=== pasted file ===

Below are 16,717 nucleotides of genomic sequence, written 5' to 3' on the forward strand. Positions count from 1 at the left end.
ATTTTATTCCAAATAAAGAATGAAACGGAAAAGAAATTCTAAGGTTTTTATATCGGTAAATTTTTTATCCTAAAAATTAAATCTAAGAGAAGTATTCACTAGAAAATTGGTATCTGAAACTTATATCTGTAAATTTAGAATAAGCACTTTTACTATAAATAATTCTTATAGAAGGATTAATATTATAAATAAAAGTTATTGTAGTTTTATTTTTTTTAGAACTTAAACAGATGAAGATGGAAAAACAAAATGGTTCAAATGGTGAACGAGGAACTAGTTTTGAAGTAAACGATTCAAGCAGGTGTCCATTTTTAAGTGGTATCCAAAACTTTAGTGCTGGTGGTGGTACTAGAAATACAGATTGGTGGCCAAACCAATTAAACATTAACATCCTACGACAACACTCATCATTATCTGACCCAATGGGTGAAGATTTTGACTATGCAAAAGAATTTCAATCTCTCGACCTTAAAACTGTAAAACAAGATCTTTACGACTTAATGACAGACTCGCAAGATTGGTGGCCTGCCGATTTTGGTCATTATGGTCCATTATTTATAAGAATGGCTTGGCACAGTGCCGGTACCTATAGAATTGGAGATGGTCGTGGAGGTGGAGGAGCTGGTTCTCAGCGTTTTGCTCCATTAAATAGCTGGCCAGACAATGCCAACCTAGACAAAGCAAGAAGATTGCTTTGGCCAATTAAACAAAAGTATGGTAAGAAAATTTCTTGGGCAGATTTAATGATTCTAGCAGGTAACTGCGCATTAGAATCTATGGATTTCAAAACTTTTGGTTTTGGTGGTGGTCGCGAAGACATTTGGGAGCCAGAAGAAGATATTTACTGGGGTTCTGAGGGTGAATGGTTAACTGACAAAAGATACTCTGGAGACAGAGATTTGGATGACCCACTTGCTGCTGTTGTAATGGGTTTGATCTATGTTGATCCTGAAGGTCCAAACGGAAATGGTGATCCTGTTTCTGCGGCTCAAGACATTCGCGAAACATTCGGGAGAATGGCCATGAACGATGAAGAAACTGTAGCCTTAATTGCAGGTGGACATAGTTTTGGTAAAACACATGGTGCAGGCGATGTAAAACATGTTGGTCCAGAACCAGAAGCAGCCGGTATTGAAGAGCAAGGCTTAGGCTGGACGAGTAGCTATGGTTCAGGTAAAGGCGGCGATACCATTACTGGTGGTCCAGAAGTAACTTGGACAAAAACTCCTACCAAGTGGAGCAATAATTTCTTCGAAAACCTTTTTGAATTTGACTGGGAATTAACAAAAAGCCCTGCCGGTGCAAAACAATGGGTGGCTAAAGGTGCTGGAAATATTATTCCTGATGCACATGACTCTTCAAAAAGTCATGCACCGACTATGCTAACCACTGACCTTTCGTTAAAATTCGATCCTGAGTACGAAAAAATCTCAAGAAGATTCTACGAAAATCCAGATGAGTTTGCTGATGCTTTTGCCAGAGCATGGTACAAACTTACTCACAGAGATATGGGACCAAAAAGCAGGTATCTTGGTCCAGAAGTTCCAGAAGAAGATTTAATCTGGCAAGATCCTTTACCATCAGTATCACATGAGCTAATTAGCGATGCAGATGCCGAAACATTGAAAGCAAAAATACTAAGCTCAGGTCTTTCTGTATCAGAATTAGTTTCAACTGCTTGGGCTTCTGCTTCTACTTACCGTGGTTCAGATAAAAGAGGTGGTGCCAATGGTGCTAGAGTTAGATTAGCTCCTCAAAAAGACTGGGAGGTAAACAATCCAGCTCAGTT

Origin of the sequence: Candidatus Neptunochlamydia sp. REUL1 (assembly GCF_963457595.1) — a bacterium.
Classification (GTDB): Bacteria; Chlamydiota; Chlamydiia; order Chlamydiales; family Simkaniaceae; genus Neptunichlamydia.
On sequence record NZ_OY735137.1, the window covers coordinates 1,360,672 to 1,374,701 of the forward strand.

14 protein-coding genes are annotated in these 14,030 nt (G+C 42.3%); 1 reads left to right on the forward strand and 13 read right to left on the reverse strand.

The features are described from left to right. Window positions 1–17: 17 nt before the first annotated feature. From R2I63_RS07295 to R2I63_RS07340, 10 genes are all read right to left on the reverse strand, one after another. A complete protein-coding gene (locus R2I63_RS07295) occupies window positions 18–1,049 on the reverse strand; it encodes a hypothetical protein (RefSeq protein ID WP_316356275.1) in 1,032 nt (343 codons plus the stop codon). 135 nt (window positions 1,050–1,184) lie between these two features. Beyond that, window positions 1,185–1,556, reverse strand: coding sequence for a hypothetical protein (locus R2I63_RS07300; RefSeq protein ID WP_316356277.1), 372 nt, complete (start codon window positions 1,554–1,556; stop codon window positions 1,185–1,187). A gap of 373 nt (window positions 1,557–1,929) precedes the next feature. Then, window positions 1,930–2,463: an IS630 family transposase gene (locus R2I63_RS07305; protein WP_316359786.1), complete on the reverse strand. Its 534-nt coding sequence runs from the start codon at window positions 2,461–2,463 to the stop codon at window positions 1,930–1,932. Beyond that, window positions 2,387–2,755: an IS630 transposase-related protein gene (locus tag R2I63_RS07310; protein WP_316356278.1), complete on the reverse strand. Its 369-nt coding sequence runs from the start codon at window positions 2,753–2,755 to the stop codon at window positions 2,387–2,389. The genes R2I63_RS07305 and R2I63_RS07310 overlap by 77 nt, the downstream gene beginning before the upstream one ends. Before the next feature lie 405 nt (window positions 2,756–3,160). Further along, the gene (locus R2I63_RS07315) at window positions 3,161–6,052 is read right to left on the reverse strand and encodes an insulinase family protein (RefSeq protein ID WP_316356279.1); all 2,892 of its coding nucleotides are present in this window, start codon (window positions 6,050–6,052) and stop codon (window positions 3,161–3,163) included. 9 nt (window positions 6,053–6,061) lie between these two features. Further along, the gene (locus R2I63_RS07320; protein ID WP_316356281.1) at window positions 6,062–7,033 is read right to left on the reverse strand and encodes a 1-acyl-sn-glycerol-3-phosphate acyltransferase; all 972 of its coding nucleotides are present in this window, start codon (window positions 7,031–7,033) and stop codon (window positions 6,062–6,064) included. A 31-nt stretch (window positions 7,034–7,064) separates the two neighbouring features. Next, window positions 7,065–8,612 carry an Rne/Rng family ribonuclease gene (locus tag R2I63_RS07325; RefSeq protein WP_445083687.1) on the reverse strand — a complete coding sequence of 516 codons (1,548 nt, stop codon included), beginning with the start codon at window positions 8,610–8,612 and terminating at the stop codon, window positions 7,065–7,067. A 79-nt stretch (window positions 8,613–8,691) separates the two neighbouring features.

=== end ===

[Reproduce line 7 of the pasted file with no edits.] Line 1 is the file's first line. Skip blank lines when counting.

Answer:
The features are described from left to right. Window positions 1–17: 17 nt before the first annotated feature. From R2I63_RS07295 to R2I63_RS07340, 10 genes are all read right to left on the reverse strand, one after another. A complete protein-coding gene (locus R2I63_RS07295) occupies window positions 18–1,049 on the reverse strand; it encodes a hypothetical protein (RefSeq protein ID WP_316356275.1) in 1,032 nt (343 codons plus the stop codon). 135 nt (window positions 1,050–1,184) lie between these two features. Beyond that, window positions 1,185–1,556, reverse strand: coding sequence for a hypothetical protein (locus R2I63_RS07300; RefSeq protein ID WP_316356277.1), 372 nt, complete (start codon window positions 1,554–1,556; stop codon window positions 1,185–1,187). A gap of 373 nt (window positions 1,557–1,929) precedes the next feature. Then, window positions 1,930–2,463: an IS630 family transposase gene (locus R2I63_RS07305; protein WP_316359786.1), complete on the reverse strand. Its 534-nt coding sequence runs from the start codon at window positions 2,461–2,463 to the stop codon at window positions 1,930–1,932. Beyond that, window positions 2,387–2,755: an IS630 transposase-related protein gene (locus tag R2I63_RS07310; protein WP_316356278.1), complete on the reverse strand. Its 369-nt coding sequence runs from the start codon at window positions 2,753–2,755 to the stop codon at window positions 2,387–2,389. The genes R2I63_RS07305 and R2I63_RS07310 overlap by 77 nt, the downstream gene beginning before the upstream one ends. Before the next feature lie 405 nt (window positions 2,756–3,160). Further along, the gene (locus R2I63_RS07315) at window positions 3,161–6,052 is read right to left on the reverse strand and encodes an insulinase family protein (RefSeq protein ID WP_316356279.1); all 2,892 of its coding nucleotides are present in this window, start codon (window positions 6,050–6,052) and stop codon (window positions 3,161–3,163) included. 9 nt (window positions 6,053–6,061) lie between these two features. Further along, the gene (locus R2I63_RS07320; protein ID WP_316356281.1) at window positions 6,062–7,033 is read right to left on the reverse strand and encodes a 1-acyl-sn-glycerol-3-phosphate acyltransferase; all 972 of its coding nucleotides are present in this window, start codon (window positions 7,031–7,033) and stop codon (window positions 6,062–6,064) included. A 31-nt stretch (window positions 7,034–7,064) separates the two neighbouring features. Next, window positions 7,065–8,612 carry an Rne/Rng family ribonuclease gene (locus tag R2I63_RS07325; RefSeq protein WP_445083687.1) on the reverse strand — a complete coding sequence of 516 codons (1,548 nt, stop codon included), beginning with the start codon at window positions 8,610–8,612 and terminating at the stop codon, window positions 7,065–7,067. A 79-nt stretch (window positions 8,613–8,691) separates the two neighbouring features.